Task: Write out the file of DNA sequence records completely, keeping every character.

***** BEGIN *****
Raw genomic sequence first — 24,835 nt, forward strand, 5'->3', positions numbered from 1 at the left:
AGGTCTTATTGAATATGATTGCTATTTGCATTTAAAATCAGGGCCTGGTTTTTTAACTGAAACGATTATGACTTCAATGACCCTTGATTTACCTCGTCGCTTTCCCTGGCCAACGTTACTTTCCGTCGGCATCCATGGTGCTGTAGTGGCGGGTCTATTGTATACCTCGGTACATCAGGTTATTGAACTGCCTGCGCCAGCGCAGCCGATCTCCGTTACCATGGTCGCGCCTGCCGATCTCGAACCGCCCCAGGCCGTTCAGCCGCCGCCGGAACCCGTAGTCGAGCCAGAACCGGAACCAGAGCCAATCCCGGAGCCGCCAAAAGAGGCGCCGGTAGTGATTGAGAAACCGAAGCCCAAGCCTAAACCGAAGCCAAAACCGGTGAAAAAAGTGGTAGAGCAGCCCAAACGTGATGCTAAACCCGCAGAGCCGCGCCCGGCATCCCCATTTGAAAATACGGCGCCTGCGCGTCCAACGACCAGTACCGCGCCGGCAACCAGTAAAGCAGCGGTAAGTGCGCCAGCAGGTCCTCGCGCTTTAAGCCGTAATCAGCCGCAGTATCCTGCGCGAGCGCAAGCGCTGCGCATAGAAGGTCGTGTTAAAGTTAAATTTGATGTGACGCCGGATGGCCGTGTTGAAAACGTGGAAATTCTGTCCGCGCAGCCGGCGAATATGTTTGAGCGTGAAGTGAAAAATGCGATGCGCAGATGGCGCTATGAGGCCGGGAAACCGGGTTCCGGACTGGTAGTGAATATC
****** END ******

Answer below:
Raw genomic sequence first — 24,835 nt, forward strand, 5'->3', positions numbered from 1 at the left:
AGGTCTTATTGAATATGATTGCTATTTGCATTTAAAATCAGGGCCTGGTTTTTTAACTGAAACGATTATGACTTCAATGACCCTTGATTTACCTCGTCGCTTTCCCTGGCCAACGTTACTTTCCGTCGGCATCCATGGTGCTGTAGTGGCGGGTCTATTGTATACCTCGGTACATCAGGTTATTGAACTGCCTGCGCCAGCGCAGCCGATCTCCGTTACCATGGTCGCGCCTGCCGATCTCGAACCGCCCCAGGCCGTTCAGCCGCCGCCGGAACCCGTAGTCGAGCCAGAACCGGAACCAGAGCCAATCCCGGAGCCGCCAAAAGAGGCGCCGGTAGTGATTGAGAAACCGAAGCCCAAGCCTAAACCGAAGCCAAAACCGGTGAAAAAAGTGGTAGAGCAGCCCAAACGTGATGCTAAACCCGCAGAGCCGCGCCCGGCATCCCCATTTGAAAATACGGCGCCTGCGCGTCCAACGACCAGTACCGCGCCGGCAACCAGTAAAGCAGCGGTAAGTGCGCCAGCAGGTCCTCGCGCTTTAAGCCGTAATCAGCCGCAGTATCCTGCGCGAGCGCAAGCGCTGCGCATAGAAGGTCGTGTTAAAGTTAAATTTGATGTGACGCCGGATGGCCGTGTTGAAAACGTGGAAATTCTGTCCGCGCAGCCGGCGAATATGTTTGAGCGTGAAGTGAAAAATGCGATGCGCAGATGGCGCTATGAGGCCGGGAAACCGGGTTCCGGACTGGTAGTGAATATC